When remaking a movie, sometimes all the difference in the world comes down to one thing: The source material. People often overlook that, and I find that certain films are incorrectly referred to as remakes when, in fact, they’re a new interpretation of the source material. For example: When Psycho was remade in the 1990s, it was a straight-up remake of the original Hitchcock film. The filmmakers decided to do a very literal reconstruction of Hitchcock’s film, and literally remade it. Then there’s something like the Willy Wonka and The Chocolate Factory vs Charlie and The Chocolate Factory comparison. While many were quick to say that the Johnny Depp film was a remake of the Gene Wilder original, that’s actually a misnomer. The latter film was actually a new spin on the original novel, with which it shared its name. Heck, just look at Judge Dredd vs Dredd.
Vastly different films can come from the same source, depending on what the filmmakers want to do.
When adapting a book to the screen, there’s often tons of stuff that doesn’t make it to the screen. Books often have so much extra information, more complex subplots, and twists in them that screenwriters tend to streamline, alter, or ditch whole sections of the original story entirely. So when a movie is being made, and it’s based on a book that’s all ready been adapted in the past, it doesn’t necessarily mean that the two films are going to be exactly alike. Or even a rehash. Such seems to be the case with the upcoming Ben-Hur, which many have rushed to call a remake, but which writer John Ridley (12 Years A Slave) says will explore facets of the book that were left untouched in the 1959 film.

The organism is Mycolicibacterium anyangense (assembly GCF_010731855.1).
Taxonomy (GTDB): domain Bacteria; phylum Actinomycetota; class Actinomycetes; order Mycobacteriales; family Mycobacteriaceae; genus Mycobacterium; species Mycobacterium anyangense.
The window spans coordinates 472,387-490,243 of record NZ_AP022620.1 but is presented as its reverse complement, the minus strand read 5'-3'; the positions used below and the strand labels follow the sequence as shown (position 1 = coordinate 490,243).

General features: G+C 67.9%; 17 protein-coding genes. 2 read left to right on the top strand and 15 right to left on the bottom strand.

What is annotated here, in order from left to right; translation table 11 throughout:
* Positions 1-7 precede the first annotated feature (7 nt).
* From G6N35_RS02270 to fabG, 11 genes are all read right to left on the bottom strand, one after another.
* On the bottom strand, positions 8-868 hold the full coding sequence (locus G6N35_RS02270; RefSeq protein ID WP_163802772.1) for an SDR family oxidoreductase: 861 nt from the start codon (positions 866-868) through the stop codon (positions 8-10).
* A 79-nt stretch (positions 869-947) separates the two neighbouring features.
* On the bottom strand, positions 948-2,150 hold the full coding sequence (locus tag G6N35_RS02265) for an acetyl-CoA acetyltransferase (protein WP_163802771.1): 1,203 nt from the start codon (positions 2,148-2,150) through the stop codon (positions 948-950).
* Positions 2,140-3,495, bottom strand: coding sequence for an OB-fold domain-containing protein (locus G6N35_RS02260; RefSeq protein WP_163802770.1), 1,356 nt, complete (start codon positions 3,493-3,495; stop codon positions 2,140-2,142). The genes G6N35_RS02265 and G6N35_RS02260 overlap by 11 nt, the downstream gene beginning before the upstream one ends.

“It’s going to be different in the sense that the original writer, Keith Clarke, wrote an amazing script and then went back to the Lew Wallace novel and really excavated the relationship between the two main characters, Ben-Hur and Messala. It’s interesting to a degree. It’s kind of like going after Jimi Hendrix, because there are things about the 1959 movie that we think we remember, there are things that really happened, including obviously the chariot race, so it’s going to be different in the sense that we’re not really trying to completely chase the movie people remember but there are elements of that movie: the heart of the film, the emotional drive of the film that we want to try to bring to a whole new audience. I think it’s an interesting project. Itâ€™s certainly challenging. It’s certainly one that people are going to come into with expectations, but like anything you do, you gotta exceed those expectations to a degree and also not worry about them because at its core, we hope and believe that weâ€™ve got something thatâ€™s unique.”
He referenced Jimi Hendrix because this was part of an interview that primarily center on Ridley’s new film, Jimi: All Is By My Side, which represents a snapshot of Hendrix’s life pre-fame.
I think a distinction between remake and reinterpretation will become handy for film fans as Hollywood continues to mine past glories for future rewards. I think there’s a big difference between a project that’s looking to just rehash another movie, and one that’s going to look at the source material and pull a new take out of it.